Note: I've never seen Game of Thrones, but I'm pretty sure the title is a reference to it.
When I was a kid, I used to watch my dad plow driveways and parking lots. He'd be out in the middle of a blizzard, wearing a sweatshirt (at most), carving out huge scoops of snow and heaving them over his shoulder. In moments like those, I thought he was a true-to-life superhero. So naturally it's no shock that I inherited his lust for needless feats of masculinity and macho-ness. As fall turned to winter every year, I'd resist transitioning to a more climate-conscious wardrobe, clinging on to my T-shirts and basketball shorts until it was
borderline painful. I chose to "brave" some of the coldest, snowiest winters in Boston history wearing only a UMass hoodie and some well-worn jeans. And even when I wasn't being unnecessarily obstinate, I still spent four years with a roommate who loved keeping the windows open on frosty nights, and that's basically like sleeping outside, right? I'm well-aware that these weren't the smartest decisions, but there is an upshot: I was, without realizing it, conditioning myself for my current situation.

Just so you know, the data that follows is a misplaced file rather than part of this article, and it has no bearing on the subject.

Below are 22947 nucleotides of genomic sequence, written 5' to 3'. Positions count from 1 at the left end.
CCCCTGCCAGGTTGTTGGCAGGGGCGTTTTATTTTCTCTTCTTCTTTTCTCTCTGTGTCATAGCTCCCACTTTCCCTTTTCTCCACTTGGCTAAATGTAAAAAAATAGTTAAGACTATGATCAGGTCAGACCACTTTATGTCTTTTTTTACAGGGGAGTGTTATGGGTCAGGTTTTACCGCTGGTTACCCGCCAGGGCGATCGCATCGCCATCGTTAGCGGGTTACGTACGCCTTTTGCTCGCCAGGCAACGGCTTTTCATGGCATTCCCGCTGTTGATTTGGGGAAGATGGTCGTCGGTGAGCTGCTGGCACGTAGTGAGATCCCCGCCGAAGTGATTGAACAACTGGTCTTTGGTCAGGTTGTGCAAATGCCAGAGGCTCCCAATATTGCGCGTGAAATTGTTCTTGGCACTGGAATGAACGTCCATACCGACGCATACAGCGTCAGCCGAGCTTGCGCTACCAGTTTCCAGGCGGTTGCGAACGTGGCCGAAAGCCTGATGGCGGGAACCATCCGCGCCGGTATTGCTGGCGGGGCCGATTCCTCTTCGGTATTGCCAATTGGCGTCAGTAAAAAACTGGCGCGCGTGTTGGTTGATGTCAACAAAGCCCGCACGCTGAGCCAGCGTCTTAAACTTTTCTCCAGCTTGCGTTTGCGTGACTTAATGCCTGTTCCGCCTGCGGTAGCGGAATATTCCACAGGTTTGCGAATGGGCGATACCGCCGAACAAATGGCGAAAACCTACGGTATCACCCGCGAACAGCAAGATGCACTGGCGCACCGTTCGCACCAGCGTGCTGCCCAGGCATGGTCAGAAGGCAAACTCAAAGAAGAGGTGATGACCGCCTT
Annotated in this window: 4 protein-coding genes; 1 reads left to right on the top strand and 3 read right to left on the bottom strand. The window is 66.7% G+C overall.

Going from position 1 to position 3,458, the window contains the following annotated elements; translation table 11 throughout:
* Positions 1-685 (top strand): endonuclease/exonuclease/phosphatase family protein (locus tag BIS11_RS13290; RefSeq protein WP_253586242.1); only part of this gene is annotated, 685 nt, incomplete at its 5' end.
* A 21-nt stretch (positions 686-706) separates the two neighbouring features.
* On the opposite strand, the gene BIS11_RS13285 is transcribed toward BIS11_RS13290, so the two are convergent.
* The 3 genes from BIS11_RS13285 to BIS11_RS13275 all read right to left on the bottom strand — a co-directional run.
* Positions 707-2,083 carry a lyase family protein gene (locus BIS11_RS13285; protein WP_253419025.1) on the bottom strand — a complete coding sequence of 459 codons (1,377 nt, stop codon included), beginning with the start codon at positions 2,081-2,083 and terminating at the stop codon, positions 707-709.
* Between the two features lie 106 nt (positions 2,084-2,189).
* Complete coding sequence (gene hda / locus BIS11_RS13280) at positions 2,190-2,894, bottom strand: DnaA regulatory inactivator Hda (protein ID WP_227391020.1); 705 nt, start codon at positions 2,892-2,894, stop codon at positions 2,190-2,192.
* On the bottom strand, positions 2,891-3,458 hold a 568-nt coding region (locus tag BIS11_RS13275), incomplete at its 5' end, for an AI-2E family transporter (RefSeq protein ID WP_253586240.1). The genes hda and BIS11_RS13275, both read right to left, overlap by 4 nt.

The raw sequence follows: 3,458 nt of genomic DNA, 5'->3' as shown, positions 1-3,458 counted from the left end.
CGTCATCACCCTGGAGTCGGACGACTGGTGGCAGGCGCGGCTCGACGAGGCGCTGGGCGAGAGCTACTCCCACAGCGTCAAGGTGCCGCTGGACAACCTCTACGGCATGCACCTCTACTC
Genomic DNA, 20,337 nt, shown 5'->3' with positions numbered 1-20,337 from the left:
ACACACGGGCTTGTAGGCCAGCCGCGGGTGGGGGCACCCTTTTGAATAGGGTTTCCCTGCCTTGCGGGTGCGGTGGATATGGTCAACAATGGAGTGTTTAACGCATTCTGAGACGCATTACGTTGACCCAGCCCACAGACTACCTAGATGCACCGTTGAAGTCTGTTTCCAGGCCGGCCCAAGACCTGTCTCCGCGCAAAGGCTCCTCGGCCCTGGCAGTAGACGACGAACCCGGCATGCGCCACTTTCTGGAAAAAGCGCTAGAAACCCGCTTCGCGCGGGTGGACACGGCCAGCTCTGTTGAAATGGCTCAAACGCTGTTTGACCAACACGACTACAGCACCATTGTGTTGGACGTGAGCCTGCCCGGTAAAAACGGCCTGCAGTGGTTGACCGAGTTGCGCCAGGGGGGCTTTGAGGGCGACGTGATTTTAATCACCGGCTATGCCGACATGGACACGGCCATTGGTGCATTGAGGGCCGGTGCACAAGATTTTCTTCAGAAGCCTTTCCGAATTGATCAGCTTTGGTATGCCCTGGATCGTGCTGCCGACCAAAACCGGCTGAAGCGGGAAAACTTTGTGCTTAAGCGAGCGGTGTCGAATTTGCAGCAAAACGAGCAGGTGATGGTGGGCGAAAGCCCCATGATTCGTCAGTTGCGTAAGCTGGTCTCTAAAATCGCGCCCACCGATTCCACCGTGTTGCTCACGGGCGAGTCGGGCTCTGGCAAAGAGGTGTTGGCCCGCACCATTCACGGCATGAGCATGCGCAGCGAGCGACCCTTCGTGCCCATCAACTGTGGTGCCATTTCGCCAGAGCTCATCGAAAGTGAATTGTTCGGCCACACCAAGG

As we creep closer and closer to winter, I've been noticing my reluctance to leave the warm embrace of my bed for the frigid world beyond.* Luckily, this is more my own hypochondria than actual hypothermia. After all, how bad can it really be when the record low for the area barely breaks freezing? Remembering the bitter -17° F morning I experienced last semester in Amherst, where I could literally feel my nose hairs stick together with each breath, the current climate is a comparative cakewalk. That said, there is still a big difference between it being 45° outside versus 45° in your home, where you sleep. So what am I to do about it?
The name of the game is heat control. When you step back and take a good look at the situation, a couple simple facts are pretty clear:
- The truck is not insulated.** The only thing separating me from the outside world is thin sheathing, made out of a material that transmits energy (or a lack thereof) very well.